Some of my friends are at P-Con in Dublin this weekend. A big part of me wishes I was there. But a few months back, when we were discussing going, I bowed to my “Oh dear gods no! I can’t deal with people in a social setting!” panic and said “I don’t think so.” I also gave in to the fear that the trip would exacerbate my already painful sciatica and let that tip the balance on the decision. I wish I hadn’t … now.
I know this happens. I know that I do this. It happens with some regularity. To the point that I haven’t seen most of my friends in over a year, some a lot longer. But I’ll do it again. I know I will. There’s an event coming up that I should be looking forward to. An event that I have been involved in as an attendee or committee member for 16 years. Many of my friends will be there, many of the rest of the attendees are people I have met before. But the screaming panic wells up anyway. When it isn’t the screaming panic, that’s just because the depression has stepped up a notch and turned it into apathy.
This year feels worse. This close to the event I would normally be knee-deep in satin and lace and various trimmings, making some “simply fabulous” creation to wear to the Gala Dinner (it usually takes me a good 6-12 months to make something because I can only manage about half an hour or so per day, if that, working on it). This year? This year I am not even sure I can summon the enthusiasm for the Dinner.
We do this. Us with chronic pain and depression. We know we do it. We hate ourselves for giving in to the depression when it strikes. But when the depression flows, we have no sense of perspective. Everything is wrong, nothing is worth doing, life is shit and we might as well crawl under the covers and stay there. It’s got to be hell for those who care about us because there’s nothing they can do to make it better. It’s coming from inside. Whether it’s related to whatever is causing us the physical pain/disability or is a separate condition entirely doesn’t matter. It is not external, so there is no external solution (except drugs).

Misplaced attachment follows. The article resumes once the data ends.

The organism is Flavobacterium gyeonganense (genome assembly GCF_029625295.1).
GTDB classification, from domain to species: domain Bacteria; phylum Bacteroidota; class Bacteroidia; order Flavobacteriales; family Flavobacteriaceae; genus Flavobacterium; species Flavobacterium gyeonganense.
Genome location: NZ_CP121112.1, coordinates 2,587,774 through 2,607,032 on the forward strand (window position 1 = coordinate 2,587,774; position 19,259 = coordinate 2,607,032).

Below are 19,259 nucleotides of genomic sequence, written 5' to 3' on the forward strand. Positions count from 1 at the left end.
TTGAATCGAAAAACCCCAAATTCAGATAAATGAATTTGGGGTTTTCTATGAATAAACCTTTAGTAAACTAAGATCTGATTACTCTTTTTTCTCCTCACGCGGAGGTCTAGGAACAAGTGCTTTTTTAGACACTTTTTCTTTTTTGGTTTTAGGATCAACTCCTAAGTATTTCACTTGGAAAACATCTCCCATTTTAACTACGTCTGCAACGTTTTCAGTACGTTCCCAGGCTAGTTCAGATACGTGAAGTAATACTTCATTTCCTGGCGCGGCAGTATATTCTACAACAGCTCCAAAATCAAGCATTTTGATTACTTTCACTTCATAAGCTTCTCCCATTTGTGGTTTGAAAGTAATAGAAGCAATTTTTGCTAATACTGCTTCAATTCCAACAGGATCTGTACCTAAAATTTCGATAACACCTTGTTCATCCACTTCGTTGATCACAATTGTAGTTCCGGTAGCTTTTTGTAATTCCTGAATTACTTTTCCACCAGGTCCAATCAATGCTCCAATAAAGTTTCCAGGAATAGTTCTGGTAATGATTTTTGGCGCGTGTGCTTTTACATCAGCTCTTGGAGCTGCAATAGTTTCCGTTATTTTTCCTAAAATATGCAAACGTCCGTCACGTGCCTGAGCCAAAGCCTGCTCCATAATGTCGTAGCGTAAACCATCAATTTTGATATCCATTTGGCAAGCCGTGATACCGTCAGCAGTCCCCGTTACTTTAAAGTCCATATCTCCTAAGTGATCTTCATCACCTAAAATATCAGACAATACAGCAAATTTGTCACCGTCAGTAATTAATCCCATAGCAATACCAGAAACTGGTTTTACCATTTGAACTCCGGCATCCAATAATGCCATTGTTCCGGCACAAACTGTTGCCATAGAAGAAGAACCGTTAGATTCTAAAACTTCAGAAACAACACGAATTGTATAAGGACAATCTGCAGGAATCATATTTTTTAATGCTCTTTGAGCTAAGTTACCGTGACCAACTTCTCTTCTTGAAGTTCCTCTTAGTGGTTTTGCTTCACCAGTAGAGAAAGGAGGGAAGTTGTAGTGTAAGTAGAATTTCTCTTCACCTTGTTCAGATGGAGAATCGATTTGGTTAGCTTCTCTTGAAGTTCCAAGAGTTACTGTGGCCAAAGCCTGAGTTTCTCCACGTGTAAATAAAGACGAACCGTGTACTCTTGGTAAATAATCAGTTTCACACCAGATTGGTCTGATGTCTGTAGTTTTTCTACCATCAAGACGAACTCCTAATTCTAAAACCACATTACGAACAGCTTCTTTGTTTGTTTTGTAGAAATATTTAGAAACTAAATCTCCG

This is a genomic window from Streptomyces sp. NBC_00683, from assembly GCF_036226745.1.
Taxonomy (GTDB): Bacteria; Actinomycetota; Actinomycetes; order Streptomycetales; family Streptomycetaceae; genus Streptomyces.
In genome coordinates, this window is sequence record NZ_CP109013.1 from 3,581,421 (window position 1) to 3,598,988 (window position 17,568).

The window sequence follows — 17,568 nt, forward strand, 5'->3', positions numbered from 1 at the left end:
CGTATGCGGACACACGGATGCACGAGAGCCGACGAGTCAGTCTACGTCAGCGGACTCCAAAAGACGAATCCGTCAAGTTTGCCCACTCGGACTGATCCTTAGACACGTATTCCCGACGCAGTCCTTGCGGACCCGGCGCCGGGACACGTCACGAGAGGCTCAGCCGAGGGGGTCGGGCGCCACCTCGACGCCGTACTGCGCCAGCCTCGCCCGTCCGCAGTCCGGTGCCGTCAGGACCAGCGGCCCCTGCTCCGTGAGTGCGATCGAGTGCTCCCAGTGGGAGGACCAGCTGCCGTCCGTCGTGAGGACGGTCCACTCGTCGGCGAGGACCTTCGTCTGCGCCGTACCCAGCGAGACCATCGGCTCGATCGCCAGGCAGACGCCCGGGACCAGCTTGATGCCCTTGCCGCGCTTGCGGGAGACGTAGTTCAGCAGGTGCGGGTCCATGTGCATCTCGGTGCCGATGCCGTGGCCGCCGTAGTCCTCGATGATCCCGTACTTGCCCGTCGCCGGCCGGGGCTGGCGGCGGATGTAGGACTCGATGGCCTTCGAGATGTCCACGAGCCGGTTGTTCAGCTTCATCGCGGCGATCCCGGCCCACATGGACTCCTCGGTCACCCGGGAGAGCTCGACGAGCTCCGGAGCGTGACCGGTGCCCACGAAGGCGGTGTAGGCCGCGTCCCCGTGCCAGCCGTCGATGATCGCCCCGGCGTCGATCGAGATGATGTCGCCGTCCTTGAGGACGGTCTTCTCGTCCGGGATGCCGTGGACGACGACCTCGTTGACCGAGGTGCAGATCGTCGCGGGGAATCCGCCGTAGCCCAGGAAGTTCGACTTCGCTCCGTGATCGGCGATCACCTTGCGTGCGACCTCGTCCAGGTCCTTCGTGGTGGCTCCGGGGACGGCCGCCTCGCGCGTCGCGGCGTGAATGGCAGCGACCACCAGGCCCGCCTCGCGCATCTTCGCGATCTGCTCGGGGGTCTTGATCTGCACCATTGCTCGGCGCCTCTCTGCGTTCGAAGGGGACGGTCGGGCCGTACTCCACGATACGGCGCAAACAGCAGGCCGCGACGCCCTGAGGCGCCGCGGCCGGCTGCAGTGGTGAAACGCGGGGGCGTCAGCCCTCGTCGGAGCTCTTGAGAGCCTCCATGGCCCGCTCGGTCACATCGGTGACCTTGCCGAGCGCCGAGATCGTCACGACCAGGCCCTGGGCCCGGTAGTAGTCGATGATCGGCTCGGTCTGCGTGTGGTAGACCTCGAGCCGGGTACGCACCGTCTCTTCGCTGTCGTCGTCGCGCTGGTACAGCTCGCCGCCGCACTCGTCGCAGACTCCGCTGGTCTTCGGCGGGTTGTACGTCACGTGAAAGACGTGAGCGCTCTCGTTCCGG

The first step to managing depression is recognising when it is affecting us. Recognising that some, if not all, of the negativity that seems to have dropped on us out of the blue is not entirely warranted. That we may be seeing things through a distorted lens and need some help to clear the focus. Once we know what we are dealing with, we can get the help we need. And that help may vary from person to person. What works for me may not be what will help you and vice versa. The important thing is to find that ladder to allow us to climb out of the holes we fall into – and once we’ve found it, keep it handy for next time.